Can a vegan get blood transfusions and organ transplants?

Yes: Becoming a vegan is a moral choice. If you refuse a needed blood transfusion / organ transplant, you are not talking about a decision to respect the lives and dignity of animals -- you'd be making a decision to die. And unlike the cult that refuses blood transfusions, you can't be thrown out for accepting something that others might not. Make choices on accurate information & what you deem right. ...Read more

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What happens in a living donor liver transplantation?

What happens in a  living donor liver transplantation?

The donor gives part: And keeps the rest, enough to live on. The liver that remains regenerates almost to 100% of original size and function. ...Read more

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Who is eligible for organ transplants?

Depends: Eligibility and allocation varies by organs. For example, kidneys are allocated based on waiting time whereas liver, heart, lungs are allocated based on how sick the patient is. In general, active infections, recent history of cancers, and multi-organ failures might make a patient ineligible. ...Read more

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What kind of organ transplants/other donatable body parts require only biological family members?

Not really: Today, successful transplant outcomes can be obtained using organs from friends or strangers. Obviously, hearts only come from deceased donors, most are unrelated. ...Read more

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Does donor family pay for a heart transplant or a liver transplant?

No: The organ recipient needs proper medical insurance coverage for a transplant to take place. In certain cases such as a mother giving part of her liver to her child, she may carry the pertinent insurance. No deceased donors are required to pay for the recipient medical procedures. Conceivably, a wealthy donor family could volunteer to contribute, but that would be most unusual. ...Read more

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Is a kidney donation healthy for the donor?

Is a kidney donation healthy for the donor?

Depends: A living kidney donor is undergoing a surgery he or she does not need and needs to weigh the potential risks he/she is willing to take. In the U.S., the mortality rate associated with the donor nephrectomy is 0.02-0.03% and the rate of major complication is 3-6%. ...Read more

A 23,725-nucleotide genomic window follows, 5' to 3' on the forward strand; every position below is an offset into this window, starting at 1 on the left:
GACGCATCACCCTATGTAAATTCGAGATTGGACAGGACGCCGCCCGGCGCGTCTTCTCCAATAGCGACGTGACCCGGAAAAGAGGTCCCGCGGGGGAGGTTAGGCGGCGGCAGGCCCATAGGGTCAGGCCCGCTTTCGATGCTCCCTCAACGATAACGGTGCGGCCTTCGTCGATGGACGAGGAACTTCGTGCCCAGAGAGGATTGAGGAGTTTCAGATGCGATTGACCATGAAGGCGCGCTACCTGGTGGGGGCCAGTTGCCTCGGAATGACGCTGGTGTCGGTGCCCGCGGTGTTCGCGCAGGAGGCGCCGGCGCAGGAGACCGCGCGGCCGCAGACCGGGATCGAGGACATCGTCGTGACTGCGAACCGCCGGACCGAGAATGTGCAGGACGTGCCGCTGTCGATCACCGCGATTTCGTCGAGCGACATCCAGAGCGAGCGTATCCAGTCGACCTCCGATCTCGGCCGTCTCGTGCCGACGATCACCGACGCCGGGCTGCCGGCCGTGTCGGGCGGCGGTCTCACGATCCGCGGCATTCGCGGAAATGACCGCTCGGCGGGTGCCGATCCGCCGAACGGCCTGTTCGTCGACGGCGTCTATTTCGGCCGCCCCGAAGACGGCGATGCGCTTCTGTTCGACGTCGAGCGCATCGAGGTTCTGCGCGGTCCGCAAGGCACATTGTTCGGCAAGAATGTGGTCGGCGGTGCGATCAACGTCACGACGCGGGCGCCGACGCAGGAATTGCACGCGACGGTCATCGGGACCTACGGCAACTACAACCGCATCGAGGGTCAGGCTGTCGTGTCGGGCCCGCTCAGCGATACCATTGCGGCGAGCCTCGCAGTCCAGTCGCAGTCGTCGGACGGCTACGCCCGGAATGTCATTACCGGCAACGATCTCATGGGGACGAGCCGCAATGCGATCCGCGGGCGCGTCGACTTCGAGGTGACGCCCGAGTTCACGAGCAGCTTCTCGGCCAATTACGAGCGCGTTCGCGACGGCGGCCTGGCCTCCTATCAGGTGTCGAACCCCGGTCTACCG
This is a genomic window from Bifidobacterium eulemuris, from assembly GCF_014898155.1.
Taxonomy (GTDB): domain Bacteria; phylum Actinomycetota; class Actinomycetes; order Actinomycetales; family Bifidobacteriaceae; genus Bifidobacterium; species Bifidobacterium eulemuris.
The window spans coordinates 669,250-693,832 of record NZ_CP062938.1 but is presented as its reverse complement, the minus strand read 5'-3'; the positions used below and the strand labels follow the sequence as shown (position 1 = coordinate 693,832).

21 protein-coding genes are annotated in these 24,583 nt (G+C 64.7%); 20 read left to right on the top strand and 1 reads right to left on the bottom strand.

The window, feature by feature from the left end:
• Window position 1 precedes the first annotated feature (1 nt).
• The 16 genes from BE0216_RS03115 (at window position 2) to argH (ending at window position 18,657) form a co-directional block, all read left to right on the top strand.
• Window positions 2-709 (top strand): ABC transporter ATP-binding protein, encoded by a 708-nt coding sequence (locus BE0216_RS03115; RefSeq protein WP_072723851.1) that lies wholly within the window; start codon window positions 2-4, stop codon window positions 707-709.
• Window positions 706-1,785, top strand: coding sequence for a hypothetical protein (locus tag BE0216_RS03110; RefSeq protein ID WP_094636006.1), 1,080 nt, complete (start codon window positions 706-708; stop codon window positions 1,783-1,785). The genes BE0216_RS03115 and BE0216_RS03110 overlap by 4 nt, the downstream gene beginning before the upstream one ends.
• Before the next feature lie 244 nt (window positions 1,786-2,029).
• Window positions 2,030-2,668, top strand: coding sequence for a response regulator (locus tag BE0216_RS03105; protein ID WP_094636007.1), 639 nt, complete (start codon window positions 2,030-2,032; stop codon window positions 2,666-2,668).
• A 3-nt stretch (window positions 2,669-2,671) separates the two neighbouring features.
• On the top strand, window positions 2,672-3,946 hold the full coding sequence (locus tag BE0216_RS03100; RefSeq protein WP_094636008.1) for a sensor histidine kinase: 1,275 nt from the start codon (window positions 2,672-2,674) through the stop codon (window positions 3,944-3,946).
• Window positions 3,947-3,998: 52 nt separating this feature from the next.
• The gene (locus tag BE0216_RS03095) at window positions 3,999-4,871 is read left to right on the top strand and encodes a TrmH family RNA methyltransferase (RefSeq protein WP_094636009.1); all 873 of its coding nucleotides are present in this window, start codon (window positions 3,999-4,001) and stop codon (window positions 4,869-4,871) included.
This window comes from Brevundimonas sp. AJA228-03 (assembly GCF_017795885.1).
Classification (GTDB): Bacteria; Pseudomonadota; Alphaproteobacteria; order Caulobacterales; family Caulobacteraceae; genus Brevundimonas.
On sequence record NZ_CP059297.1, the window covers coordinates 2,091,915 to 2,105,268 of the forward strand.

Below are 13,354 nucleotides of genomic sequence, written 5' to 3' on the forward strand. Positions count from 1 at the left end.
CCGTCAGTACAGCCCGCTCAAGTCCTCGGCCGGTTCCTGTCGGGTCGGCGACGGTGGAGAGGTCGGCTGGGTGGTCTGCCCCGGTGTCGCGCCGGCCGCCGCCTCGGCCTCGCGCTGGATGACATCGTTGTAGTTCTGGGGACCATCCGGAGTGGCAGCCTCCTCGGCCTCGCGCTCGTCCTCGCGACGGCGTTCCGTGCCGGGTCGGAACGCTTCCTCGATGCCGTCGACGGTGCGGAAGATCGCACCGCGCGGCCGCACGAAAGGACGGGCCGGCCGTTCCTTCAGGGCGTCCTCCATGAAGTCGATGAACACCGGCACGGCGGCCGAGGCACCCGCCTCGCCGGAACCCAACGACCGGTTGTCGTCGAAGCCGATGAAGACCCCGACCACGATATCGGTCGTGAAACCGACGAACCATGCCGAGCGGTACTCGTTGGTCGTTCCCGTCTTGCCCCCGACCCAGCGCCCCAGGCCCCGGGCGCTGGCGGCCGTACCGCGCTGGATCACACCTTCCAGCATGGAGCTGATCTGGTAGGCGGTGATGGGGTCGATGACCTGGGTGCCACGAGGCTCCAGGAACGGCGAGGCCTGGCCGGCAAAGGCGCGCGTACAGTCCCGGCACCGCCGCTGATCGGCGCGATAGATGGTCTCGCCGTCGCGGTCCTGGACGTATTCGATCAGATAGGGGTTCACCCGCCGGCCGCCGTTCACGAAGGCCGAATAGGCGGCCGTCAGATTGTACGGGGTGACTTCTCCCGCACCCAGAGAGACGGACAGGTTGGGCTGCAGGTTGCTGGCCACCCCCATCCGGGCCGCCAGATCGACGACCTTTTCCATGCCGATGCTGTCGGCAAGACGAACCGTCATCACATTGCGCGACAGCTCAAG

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Ethically, should addicts and alcoholics receive organ donations?

Ethically, should addicts and alcoholics receive organ donations?

Only if abstinent: All humans are imperfect. Some people with drug and alcohol abuse histories have committed to sobriety, acknowledged their own responsibilities and succeeded in changing their lives in favorable directions. General txp requirements are at least 6 months abstinence and ongoing rehabilitation. Those patients meeting these requirements who receive txps have equal outcomes to all other patients. ...Read more

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How to become an living organ donor?

Contact Tx Program: I believe you are referring to being an altruistic organ donor. In order to be able to donate, one has to undergo a very thorough donor evaluation that includes a full psychosocial evaluation. In the state of Arizona, several programs including U of AZ, Mayo Clinic, and BG Samaritan will be happy to evaluate you. ...Read more

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What causes rejection with kidney transplants?

What causes rejection with kidney transplants?

Transplant rejection: Ideally, transplanted kidneys come from a twin or close relative to minimize rejection. Otherwise, the body does not recognize the transplant as "self" & attacks the "foreigner". Thus the use of immunosuppressant drugs to suppress the recipient's immune system to prevent rejection of the transplanted kidney. ...Read more

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Will a kidney transplant recipient be receiving one or two kidneys from a cadaver donor?

Usually 1: Most if the time 1 kidney is transplanted. Occasionally 2 very small (pediatric) kidneys are kept connected to each other and transplanted "e bloc" - they grow quickly. Some older kidneys with low function are transplanted together (but separated) to try to provide enough function in combination. The recipient should understand and give consent (or not) in advance. ...Read more